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Tuesday, Sep 23rd

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Fourteen fault lines found near Japanese nuclear plants

There are 14 potentially active fault lines in areas near the crisis-hit Fukushima No. 1 nuclear power plant and other nuclear-related facilities, the Japanese government has announced.

Five of the 14 fault lines are near Tokyo Electric Power Co.'s Fukushima No. 1 and No. 2 nuclear power plants.

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Fracking's water use draws attention, concerns

FrackingThe Marcellus Shale natural gas industry has a huge thirst for water - to hydraulically fracture a single gas well requires upward of a thousand tanker-trucks of water.

And so during the summer, when some streams here in gas-rich northern Pennsylvania naturally turn into trickles, the Susquehanna River Basin Commission pays close attention to ensure that drilling interests don't suck the state's creeks dry.

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Smart Meters - A Call For Public Outrage

Smart Meters thus have two primary areas of contention. First, they are a bold invasion of privacy and purport to have authority to gather data and modify behavior and consumption patterns of unwitting power consumers and market data to third parties and government and policing agencies. Second, they are a Class 2b Carcinogen even by WHO standards, and the mountain of toxic data is mounting that Smart Meters are thousands of times more toxic than even cell phones, causing cancer, insomnia, and numerous medical problems. The biological basis is energy transferred to cell membranes and molecules that open calcium and other ion channels and disrupt the non-covalent Van der Waals hydrogen bonds that hold the fragile double helix of DNA intact and cause 4D enzyme active site disruption with disturbed enzyme KMax and nutrient-enzyme interactions and cellular communications.

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WikiLeaks cables show that it was all about the oil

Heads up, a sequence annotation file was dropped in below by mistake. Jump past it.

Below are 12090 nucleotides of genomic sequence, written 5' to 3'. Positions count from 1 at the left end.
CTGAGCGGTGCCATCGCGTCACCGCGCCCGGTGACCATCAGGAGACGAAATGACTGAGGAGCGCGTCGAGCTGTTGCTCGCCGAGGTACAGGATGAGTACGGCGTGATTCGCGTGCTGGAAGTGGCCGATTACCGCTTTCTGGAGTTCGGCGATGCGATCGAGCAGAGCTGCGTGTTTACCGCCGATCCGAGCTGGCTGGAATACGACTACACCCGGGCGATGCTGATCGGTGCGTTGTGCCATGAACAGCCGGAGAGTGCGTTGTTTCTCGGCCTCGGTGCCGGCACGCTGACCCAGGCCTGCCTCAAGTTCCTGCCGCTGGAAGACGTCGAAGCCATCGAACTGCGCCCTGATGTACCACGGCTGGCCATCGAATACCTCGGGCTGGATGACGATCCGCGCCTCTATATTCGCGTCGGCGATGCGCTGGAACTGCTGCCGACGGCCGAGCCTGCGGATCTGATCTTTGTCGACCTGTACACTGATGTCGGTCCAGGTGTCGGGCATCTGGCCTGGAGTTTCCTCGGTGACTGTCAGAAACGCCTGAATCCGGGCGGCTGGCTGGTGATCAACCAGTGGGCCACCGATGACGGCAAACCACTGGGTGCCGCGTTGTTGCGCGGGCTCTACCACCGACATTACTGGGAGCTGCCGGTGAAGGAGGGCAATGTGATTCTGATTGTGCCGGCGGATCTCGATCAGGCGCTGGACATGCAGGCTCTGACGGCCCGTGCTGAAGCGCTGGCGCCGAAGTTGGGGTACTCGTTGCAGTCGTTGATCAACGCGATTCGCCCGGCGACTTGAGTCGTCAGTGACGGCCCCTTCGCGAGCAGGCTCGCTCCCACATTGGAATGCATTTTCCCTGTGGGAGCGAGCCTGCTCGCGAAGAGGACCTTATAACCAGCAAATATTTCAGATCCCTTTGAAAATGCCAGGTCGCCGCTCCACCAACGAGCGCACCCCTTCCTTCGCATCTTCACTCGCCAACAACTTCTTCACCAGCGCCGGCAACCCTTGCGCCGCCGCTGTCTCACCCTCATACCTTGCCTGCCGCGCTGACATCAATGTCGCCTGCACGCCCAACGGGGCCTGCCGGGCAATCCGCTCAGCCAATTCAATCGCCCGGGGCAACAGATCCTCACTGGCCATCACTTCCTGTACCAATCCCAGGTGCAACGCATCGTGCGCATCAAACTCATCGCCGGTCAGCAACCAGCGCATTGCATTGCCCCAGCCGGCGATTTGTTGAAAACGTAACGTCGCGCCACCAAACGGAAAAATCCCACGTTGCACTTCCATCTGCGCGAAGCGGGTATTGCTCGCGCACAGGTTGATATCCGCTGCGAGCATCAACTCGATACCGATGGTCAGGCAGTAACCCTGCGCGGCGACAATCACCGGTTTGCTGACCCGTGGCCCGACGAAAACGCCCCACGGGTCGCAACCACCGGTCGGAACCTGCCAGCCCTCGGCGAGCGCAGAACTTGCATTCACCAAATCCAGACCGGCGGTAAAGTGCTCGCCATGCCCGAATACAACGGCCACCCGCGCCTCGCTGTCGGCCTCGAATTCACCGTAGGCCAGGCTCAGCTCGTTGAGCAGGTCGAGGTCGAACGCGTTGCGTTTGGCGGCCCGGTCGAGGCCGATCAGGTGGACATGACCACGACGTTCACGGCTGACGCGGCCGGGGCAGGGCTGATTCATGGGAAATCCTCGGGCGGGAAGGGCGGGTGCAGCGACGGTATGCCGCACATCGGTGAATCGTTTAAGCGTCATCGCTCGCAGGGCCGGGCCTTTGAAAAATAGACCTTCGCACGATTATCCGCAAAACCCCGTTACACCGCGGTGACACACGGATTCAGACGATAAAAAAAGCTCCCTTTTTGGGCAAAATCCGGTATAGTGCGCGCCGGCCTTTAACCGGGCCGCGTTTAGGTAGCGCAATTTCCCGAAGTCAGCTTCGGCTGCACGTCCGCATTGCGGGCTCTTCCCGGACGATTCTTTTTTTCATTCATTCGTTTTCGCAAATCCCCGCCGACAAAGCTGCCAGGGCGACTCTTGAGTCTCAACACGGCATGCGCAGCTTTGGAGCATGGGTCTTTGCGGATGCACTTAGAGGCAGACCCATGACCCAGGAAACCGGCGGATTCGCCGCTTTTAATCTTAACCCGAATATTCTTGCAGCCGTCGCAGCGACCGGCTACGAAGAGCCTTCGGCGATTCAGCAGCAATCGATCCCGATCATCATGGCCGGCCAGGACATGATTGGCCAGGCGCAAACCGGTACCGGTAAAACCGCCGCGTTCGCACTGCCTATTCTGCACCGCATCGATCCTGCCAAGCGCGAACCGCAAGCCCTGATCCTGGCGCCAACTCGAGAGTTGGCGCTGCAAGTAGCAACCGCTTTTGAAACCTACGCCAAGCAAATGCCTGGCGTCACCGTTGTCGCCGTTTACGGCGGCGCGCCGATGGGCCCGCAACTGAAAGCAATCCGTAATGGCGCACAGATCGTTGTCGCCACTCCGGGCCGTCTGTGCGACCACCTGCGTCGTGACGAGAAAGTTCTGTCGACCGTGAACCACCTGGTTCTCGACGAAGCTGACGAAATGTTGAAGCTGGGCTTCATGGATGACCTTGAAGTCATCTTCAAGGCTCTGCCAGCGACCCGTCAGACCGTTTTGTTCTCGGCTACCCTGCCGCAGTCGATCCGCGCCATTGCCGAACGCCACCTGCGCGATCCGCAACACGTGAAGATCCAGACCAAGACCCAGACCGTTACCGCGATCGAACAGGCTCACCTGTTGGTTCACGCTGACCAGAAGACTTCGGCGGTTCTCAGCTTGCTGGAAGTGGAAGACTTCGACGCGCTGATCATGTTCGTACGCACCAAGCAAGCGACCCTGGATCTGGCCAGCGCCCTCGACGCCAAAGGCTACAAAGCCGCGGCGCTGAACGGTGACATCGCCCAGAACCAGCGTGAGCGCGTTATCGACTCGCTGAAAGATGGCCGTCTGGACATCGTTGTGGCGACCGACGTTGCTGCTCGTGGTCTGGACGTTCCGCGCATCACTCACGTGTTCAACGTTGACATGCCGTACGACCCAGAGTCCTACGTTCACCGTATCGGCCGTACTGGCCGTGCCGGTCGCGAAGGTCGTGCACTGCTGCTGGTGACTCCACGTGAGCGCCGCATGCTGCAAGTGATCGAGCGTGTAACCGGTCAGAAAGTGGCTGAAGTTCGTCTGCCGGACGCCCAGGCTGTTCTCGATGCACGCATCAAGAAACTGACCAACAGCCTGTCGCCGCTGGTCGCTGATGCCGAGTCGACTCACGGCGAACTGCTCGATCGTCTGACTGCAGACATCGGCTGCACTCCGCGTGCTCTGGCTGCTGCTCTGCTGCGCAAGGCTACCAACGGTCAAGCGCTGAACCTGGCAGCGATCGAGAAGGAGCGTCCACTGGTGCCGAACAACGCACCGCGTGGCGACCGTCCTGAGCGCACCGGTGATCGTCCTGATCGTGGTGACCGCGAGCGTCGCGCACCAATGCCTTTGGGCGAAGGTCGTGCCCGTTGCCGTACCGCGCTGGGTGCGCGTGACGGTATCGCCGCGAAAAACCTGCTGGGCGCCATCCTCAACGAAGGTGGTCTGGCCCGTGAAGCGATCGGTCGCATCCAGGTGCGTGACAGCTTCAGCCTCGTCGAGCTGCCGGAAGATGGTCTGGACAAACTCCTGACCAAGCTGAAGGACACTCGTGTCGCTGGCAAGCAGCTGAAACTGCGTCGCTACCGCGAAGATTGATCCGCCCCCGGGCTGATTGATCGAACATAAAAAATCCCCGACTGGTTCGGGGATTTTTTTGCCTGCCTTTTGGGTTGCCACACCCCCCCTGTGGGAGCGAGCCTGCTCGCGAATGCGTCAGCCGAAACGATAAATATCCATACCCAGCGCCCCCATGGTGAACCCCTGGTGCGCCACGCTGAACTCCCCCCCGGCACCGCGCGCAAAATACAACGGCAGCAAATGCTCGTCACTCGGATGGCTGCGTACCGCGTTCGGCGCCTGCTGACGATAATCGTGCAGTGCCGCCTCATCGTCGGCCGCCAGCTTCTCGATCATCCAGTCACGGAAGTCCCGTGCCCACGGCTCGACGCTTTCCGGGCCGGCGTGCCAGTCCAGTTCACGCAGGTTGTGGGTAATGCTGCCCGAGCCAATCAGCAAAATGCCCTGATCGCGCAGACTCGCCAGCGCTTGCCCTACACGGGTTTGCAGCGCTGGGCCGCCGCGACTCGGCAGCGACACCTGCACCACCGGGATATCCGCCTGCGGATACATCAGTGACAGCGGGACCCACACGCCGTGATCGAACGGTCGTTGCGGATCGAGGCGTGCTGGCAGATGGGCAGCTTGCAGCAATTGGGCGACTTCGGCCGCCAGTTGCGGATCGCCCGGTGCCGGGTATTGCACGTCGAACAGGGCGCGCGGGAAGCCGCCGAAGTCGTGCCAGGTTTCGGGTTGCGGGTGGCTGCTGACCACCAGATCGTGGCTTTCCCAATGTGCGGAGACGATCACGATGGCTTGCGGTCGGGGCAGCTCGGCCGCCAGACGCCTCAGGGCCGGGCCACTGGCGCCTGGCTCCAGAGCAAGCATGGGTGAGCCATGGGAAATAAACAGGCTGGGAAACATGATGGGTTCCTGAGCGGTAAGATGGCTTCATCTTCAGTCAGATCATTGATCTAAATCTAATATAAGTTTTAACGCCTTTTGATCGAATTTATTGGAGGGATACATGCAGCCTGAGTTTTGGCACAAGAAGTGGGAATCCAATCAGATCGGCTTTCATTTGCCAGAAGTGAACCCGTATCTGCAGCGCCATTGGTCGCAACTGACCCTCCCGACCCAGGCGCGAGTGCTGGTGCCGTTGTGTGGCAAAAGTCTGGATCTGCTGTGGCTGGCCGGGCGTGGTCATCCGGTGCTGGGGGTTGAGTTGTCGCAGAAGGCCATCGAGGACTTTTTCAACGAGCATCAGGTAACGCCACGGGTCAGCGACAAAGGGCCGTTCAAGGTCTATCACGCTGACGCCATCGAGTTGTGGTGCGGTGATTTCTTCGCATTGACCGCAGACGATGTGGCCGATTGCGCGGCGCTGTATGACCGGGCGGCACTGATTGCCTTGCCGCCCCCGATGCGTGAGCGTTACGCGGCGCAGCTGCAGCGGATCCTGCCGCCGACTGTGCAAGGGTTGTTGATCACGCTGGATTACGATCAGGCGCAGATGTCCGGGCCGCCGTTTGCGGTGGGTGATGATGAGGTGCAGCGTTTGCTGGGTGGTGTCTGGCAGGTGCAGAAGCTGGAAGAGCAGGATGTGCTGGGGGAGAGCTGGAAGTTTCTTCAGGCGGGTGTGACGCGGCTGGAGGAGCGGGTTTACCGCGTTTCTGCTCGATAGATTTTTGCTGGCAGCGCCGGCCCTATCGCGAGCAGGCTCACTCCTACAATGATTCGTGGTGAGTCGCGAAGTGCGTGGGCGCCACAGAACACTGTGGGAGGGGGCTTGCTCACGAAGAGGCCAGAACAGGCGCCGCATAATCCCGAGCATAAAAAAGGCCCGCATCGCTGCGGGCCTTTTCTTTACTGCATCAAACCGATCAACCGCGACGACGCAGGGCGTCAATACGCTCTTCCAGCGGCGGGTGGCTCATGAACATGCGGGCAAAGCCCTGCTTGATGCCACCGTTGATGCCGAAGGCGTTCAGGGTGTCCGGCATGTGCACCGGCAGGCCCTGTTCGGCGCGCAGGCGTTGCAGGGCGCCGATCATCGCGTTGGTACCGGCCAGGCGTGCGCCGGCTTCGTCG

It's all about oilThe communication, part of the cache of State Department cables that WikiLeaks passed to McClatchy and other news organizations, is just one indication of how the U.S. government over the years has maneuvered to influence the world's oil and natural gas markets.

With oil trading near $100 a barrel and gasoline near $4 a gallon at the pump, Americans can take solace in knowing that securing sources of oil has been a chief focus of U.S. embassies across the globe for years.

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Weeks of protests planned against Keystone XL pipeline

Trans Canada pipelineThousands of opponents of a $7 billion pipeline that would boost U.S. dependence on Canadian oil sands plan to get arrested in protests over the next two weeks that they hope will help persuade the Obama administration to kill the project.

The State Department is set to issue a final environmental impact report this month on the Keystone XL pipeline project that would bring oil sands petroleum from Alberta to Texas refineries. The department hopes to make a final decision on the TransCanada Corp line by the end of the year.

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U.S. advisory group on fracking has abundant ties to energy industry

US advisory group has ties to energy industryAll but one member of a government advisory panel weighing the safety of one of the most contentious forms of energy development, known as fracking, have financial ties to the natural gas industry, scientists and some environmental groups are asserting. The scientists called for the ouster of its chairman, former CIA director John Deutch, who sits on the boards of two energy-related companies.

The group, which reports to Energy Secretary Seven Chu, is concluding that development of shale gas can be done safely provided that companies fully disclose the chemicals used in fracturing liquids, and that they face monitoring of their activities and rigorous standards for emissions of airborne contaminants.

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Olivia Newton-John joins fight to stop fracking

Olivia Newton-JohnOlivia Newton-John is the latest celebrity to take on the powerful mining industry over environmental issues. Newton-John, the United Nation's Goodwill Ambassador for the Environment, risks a ''Carbon Cate'' backlash over her public opposition - outlined today in The Sunday Age - to a controversial method of extracting natural gas from coal seams.

Newton-John is concerned about the use of hydraulic fracturing - known as ''fracking'' or ''fraccing'' - which injects huge volumes of water, sand and chemicals deep into shale rock to release gas for commercial use.

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